Sept. 2 (UPI) -- To borrow a Yogi Berra malapropism, Tuesday morning at Churchill Downs was like "deja vu all over again" for Kentucky Derby favorite Tiz the Law.
The last time the Constitution colt visited the Louisville track, the surface was sloppy. That's how it was on a rainy morning four days before the delayed Derby Day, as trainer Barclay Tagg gave Tiz the Law a light gallop under the Twin Spires.
Tagg and the Sackatoga Sable ownership team fervently hope the similarities are done because, on that last visit to Louisville, Tiz the Law suffered the only defeat of his career, finishing third in the Grade II Kentucky Jockey Club. That also was his only race over a wet track.
"The track is really off, so we just gave him a canter around," Tagg said. "We didn't do any serious galloping. Tomorrow, the next two days, we'll get some serious gallops into him."
The forecast for Derby Day is promising -- sunny with highs in the upper 80s. Anyway, Tagg said, the Kentucky Jockey Club outcome had more to do with a poor start and traffic issues than with a wet track.
"I like a fast track for him, but he seems to handle everything," Tagg said. "He was pretty young and pretty green then. He didn't come out of the gate good. ... It was pretty easy to keep him blocked in there."
With six wins to his credit from seven starts, Tiz the Law is likely to go to the post as the heaviest Derby favorite in many years. That's no guarantee of success.
The last odds-on favorite at post time for the Run for the Roses was Arazi, who came from France to post an electrifying win in the 1991 Breeders' Cup Juvenile at Churchill Downs. Arazi then returned to finish eighth the following May in the Derby. The last odds-on winner was Spectacular Bid in 1979.
Strange things happen in the Kentucky Derby.
Trainer Bob Baffert was in from sunny California on Tuesday morning to see about his chances for a record-tying sixth Derby win. He will saddle Authentic and relative long-shot Thousand Words.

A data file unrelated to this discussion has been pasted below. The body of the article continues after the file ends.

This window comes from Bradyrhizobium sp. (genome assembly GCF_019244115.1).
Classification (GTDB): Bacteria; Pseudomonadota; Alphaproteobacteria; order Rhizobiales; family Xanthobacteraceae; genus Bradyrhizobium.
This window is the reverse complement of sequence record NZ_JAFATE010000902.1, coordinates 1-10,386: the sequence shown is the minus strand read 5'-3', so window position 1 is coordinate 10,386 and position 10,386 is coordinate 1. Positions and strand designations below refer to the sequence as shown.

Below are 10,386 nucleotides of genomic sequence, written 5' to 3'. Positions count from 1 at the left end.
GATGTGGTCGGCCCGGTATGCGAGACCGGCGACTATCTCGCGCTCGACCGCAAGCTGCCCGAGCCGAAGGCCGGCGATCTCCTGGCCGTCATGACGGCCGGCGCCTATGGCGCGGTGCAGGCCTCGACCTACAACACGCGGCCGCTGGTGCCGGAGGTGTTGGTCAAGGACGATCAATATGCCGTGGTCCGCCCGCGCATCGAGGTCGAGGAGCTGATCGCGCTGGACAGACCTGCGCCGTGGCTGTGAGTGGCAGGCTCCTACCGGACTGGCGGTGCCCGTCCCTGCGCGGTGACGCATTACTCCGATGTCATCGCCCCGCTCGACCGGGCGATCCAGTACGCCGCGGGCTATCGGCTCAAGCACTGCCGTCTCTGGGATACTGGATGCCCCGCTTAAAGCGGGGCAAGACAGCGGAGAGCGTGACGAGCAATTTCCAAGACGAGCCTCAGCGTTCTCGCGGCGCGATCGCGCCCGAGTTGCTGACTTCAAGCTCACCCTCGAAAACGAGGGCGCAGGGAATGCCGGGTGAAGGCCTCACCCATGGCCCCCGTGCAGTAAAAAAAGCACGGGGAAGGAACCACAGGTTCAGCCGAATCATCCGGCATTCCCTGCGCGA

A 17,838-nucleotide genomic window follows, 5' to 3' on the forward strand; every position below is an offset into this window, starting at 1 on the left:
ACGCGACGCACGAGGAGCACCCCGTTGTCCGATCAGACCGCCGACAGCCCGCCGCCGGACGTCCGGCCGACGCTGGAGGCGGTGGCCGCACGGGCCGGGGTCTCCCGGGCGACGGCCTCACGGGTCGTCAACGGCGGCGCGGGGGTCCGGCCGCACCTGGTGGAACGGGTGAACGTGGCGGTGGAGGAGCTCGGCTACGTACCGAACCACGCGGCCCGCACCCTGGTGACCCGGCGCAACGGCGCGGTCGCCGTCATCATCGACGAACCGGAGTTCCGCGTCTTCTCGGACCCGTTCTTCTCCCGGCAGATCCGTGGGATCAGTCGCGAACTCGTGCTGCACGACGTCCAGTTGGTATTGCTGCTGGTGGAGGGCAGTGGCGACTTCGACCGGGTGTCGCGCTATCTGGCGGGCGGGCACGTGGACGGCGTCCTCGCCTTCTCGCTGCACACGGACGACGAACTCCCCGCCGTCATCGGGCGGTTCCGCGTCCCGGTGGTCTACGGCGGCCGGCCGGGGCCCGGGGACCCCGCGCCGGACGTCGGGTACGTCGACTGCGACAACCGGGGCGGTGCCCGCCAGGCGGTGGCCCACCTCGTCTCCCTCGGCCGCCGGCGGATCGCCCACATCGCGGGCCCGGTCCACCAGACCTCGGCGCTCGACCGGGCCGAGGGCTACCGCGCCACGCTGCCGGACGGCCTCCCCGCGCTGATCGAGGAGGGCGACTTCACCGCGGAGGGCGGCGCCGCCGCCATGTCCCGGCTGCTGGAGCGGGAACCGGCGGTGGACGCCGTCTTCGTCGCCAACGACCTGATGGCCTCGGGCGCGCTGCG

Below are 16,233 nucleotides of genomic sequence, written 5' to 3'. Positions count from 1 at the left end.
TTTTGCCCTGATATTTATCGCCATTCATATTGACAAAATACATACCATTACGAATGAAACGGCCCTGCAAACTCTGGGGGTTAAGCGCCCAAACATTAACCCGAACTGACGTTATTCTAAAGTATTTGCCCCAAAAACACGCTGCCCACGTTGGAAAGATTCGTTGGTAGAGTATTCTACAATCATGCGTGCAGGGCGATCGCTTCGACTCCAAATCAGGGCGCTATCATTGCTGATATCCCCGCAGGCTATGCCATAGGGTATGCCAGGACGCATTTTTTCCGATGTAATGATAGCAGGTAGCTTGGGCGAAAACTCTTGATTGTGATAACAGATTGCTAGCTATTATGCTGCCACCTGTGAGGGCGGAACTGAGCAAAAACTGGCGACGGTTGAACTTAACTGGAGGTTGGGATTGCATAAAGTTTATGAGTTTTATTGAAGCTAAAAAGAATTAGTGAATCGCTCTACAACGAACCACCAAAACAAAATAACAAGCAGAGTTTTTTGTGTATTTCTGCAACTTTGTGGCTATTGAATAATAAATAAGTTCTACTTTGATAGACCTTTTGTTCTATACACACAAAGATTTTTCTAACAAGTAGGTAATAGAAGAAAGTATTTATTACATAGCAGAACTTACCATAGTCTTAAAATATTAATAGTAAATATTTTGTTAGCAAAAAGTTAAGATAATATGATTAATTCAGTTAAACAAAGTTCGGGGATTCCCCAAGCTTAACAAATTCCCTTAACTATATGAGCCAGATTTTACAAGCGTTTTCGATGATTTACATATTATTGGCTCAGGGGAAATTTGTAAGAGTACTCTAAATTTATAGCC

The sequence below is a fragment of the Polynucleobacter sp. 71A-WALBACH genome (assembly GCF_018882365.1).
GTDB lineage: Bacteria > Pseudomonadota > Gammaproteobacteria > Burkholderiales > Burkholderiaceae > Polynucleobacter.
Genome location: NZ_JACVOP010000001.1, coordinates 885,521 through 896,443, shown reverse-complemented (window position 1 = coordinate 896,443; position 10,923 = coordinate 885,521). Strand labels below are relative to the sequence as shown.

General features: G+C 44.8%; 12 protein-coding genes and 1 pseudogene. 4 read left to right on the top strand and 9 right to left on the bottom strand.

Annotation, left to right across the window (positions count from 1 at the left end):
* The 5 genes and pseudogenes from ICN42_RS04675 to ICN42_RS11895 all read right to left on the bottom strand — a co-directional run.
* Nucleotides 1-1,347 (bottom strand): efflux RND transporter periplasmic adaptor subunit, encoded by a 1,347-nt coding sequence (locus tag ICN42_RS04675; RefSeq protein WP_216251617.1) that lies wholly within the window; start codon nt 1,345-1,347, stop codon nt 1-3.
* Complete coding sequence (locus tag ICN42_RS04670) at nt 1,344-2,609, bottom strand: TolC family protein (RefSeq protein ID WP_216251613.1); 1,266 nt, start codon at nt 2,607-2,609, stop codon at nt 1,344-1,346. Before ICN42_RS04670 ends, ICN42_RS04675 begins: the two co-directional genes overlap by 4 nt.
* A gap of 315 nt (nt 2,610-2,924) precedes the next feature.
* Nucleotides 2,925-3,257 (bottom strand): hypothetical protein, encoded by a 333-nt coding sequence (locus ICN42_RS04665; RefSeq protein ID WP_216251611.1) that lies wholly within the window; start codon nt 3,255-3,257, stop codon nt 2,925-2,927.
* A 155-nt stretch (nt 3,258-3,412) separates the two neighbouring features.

"It's a wet track. You can't really tell how they like it," Baffert said after his horses put in light work. "So far, everything seems well. It's all smooth."
Both his colts, he said, come to the Derby after winning their last race. "That's very important. They're doing well. They're moving up. You need to be at your best right now."
Eighteen horses, two fewer than the maximum, are set for the Run for the Roses. After Tiz the Law, the only others at single-digit odds on the Churchill Downs morning line are Authentic and Santa Anita Derby winner and runner-up Honor A.P.
That best-fancied trio -- another Derby strangeness -- drew the outside gates, with Mike Smith riding Honor A.P. from the No. 16 slot, Manny Franco booting Tiz the Law out of No. 17 and John Velazquez starting Authentic from the outside post.
Velazquez, according to industry record keeper Equibase, is the all-time leading North American jockey by earnings. His mounts have banked $420,590,087. Smith is third on that list with earnings of $331,728,525.
Javier Casellano ranks between them and will ride 30-1 chance Money Moves in the Derby. Franco, a relative newcomer, is No. 73 with $88,224,713.
The Derby is the last of seven races on Saturday's program at Churchill Downs, with a post time of 7:01 EDT.
Normally, the track would schedule at least one race after the big event to spread out the exit of 150,000 spectators. This year, it's a moot point, as COVID-19 restrictions mean no paid customers at the South Side Louisville racecourse.